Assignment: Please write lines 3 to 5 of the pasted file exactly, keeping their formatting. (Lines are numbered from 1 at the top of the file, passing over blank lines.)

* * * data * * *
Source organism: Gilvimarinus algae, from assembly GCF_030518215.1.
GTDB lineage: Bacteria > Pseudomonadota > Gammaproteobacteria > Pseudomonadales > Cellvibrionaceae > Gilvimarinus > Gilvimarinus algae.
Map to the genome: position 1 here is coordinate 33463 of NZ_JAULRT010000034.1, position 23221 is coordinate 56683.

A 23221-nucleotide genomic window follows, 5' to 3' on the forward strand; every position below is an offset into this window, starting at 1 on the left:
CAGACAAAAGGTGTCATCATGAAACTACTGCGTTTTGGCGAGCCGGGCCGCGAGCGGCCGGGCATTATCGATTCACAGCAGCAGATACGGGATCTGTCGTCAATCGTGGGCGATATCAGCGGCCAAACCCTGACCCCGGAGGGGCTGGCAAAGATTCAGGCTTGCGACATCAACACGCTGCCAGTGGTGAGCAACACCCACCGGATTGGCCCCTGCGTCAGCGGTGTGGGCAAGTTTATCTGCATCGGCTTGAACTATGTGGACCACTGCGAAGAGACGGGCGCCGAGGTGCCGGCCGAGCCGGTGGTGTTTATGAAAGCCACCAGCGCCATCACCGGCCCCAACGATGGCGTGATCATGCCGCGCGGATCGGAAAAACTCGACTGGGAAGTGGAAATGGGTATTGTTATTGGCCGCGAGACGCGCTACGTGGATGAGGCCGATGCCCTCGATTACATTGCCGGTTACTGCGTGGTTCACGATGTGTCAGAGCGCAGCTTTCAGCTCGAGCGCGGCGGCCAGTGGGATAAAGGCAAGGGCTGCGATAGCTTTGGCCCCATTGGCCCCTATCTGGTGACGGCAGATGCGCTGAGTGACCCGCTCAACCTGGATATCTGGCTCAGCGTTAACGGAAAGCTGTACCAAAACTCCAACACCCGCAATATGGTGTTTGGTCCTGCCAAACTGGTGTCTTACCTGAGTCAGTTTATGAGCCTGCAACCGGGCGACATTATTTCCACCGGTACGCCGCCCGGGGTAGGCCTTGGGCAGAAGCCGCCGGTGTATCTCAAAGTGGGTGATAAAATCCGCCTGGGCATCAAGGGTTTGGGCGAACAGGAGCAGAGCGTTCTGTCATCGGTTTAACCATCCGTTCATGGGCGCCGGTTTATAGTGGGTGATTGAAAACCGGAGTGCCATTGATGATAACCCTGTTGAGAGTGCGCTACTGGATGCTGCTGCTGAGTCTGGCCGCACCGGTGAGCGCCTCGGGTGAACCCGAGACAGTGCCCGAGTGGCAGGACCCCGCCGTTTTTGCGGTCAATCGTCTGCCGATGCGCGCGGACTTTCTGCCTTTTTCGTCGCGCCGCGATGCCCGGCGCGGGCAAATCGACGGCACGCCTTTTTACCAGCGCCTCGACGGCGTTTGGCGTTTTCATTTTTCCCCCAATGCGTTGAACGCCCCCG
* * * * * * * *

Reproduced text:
Map to the genome: position 1 here is coordinate 33463 of NZ_JAULRT010000034.1, position 23221 is coordinate 56683.

A 23221-nucleotide genomic window follows, 5' to 3' on the forward strand; every position below is an offset into this window, starting at 1 on the left:
CAGACAAAAGGTGTCATCATGAAACTACTGCGTTTTGGCGAGCCGGGCCGCGAGCGGCCGGGCATTATCGATTCACAGCAGCAGATACGGGATCTGTCGTCAATCGTGGGCGATATCAGCGGCCAAACCCTGACCCCGGAGGGGCTGGCAAAGATTCAGGCTTGCGACATCAACACGCTGCCAGTGGTGAGCAACACCCACCGGATTGGCCCCTGCGTCAGCGGTGTGGGCAAGTTTATCTGCATCGGCTTGAACTATGTGGACCACTGCGAAGAGACGGGCGCCGAGGTGCCGGCCGAGCCGGTGGTGTTTATGAAAGCCACCAGCGCCATCACCGGCCCCAACGATGGCGTGATCATGCCGCGCGGATCGGAAAAACTCGACTGGGAAGTGGAAATGGGTATTGTTATTGGCCGCGAGACGCGCTACGTGGATGAGGCCGATGCCCTCGATTACATTGCCGGTTACTGCGTGGTTCACGATGTGTCAGAGCGCAGCTTTCAGCTCGAGCGCGGCGGCCAGTGGGATAAAGGCAAGGGCTGCGATAGCTTTGGCCCCATTGGCCCCTATCTGGTGACGGCAGATGCGCTGAGTGACCCGCTCAACCTGGATATCTGGCTCAGCGTTAACGGAAAGCTGTACCAAAACTCCAACACCCGCAATATGGTGTTTGGTCCTGCCAAACTGGTGTCTTACCTGAGTCAGTTTATGAGCCTGCAACCGGGCGACATTATTTCCACCGGTACGCCGCCCGGGGTAGGCCTTGGGCAGAAGCCGCCGGTGTATCTCAAAGTGGGTGATAAAATCCGCCTGGGCATCAAGGGTTTGGGCGAACAGGAGCAGAGCGTTCTGTCATCGGTTTAACCATCCGTTCATGGGCGCCGGTTTATAGTGGGTGATTGAAAACCGGAGTGCCATTGATGATAACCCTGTTGAGAGTGCGCTACTGGATGCTGCTGCTGAGTCTGGCCGCACCGGTGAGCGCCTCGGGTGAACCCGAGACAGTGCCCGAGTGGCAGGACCCCGCCGTTTTTGCGGTCAATCGTCTGCCGATGCGCGCGGACTTTCTGCCTTTTTCGTCGCGCCGCGATGCCCGGCGCGGGCAAATCGACGGCACGCCTTTTTACCAGCGCCTCGACGGCGTTTGGCGTTTTCATTTTTCCCCCAATGCGTTGAACGCCCCCG